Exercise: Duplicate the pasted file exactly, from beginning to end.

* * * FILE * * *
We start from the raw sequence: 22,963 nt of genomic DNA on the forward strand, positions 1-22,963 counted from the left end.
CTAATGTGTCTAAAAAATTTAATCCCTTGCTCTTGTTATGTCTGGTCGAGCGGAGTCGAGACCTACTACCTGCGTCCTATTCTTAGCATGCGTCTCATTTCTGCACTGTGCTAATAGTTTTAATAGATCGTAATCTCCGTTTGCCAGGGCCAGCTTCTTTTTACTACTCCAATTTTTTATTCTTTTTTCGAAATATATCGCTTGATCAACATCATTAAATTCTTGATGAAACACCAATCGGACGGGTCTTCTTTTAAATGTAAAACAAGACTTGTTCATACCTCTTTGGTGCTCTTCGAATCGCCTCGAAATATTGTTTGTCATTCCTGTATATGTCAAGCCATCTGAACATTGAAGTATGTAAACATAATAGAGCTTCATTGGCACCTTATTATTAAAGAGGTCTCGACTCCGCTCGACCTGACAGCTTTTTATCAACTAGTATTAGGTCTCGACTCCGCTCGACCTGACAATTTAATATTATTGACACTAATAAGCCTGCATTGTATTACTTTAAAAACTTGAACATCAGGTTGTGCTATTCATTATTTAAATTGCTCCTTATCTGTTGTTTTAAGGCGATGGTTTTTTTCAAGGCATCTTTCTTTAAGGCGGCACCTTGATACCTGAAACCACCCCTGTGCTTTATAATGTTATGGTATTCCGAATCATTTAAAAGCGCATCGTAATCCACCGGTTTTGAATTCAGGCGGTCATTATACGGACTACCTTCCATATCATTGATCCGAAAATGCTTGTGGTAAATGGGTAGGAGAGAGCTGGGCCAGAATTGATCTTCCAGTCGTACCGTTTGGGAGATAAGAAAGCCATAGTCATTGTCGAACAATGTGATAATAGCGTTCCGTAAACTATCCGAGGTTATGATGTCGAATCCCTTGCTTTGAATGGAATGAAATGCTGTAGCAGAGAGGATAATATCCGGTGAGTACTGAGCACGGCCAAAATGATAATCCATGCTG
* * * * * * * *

We start from the raw sequence: 22,963 nt of genomic DNA on the forward strand, positions 1-22,963 counted from the left end.
CTAATGTGTCTAAAAAATTTAATCCCTTGCTCTTGTTATGTCTGGTCGAGCGGAGTCGAGACCTACTACCTGCGTCCTATTCTTAGCATGCGTCTCATTTCTGCACTGTGCTAATAGTTTTAATAGATCGTAATCTCCGTTTGCCAGGGCCAGCTTCTTTTTACTACTCCAATTTTTTATTCTTTTTTCGAAATATATCGCTTGATCAACATCATTAAATTCTTGATGAAACACCAATCGGACGGGTCTTCTTTTAAATGTAAAACAAGACTTGTTCATACCTCTTTGGTGCTCTTCGAATCGCCTCGAAATATTGTTTGTCATTCCTGTATATGTCAAGCCATCTGAACATTGAAGTATGTAAACATAATAGAGCTTCATTGGCACCTTATTATTAAAGAGGTCTCGACTCCGCTCGACCTGACAGCTTTTTATCAACTAGTATTAGGTCTCGACTCCGCTCGACCTGACAATTTAATATTATTGACACTAATAAGCCTGCATTGTATTACTTTAAAAACTTGAACATCAGGTTGTGCTATTCATTATTTAAATTGCTCCTTATCTGTTGTTTTAAGGCGATGGTTTTTTTCAAGGCATCTTTCTTTAAGGCGGCACCTTGATACCTGAAACCACCCCTGTGCTTTATAATGTTATGGTATTCCGAATCATTTAAAAGCGCATCGTAATCCACCGGTTTTGAATTCAGGCGGTCATTATACGGACTACCTTCCATATCATTGATCCGAAAATGCTTGTGGTAAATGGGTAGGAGAGAGCTGGGCCAGAATTGATCTTCCAGTCGTACCGTTTGGGAGATAAGAAAGCCATAGTCATTGTCGAACAATGTGATAATAGCGTTCCGTAAACTATCCGAGGTTATGATGTCGAATCCCTTGCTTTGAATGGAATGAAATGCTGTAGCAGAGAGGATAATATCCGGTGAGTACTGAGCACGGCCAAAATGATAATCCATGCTG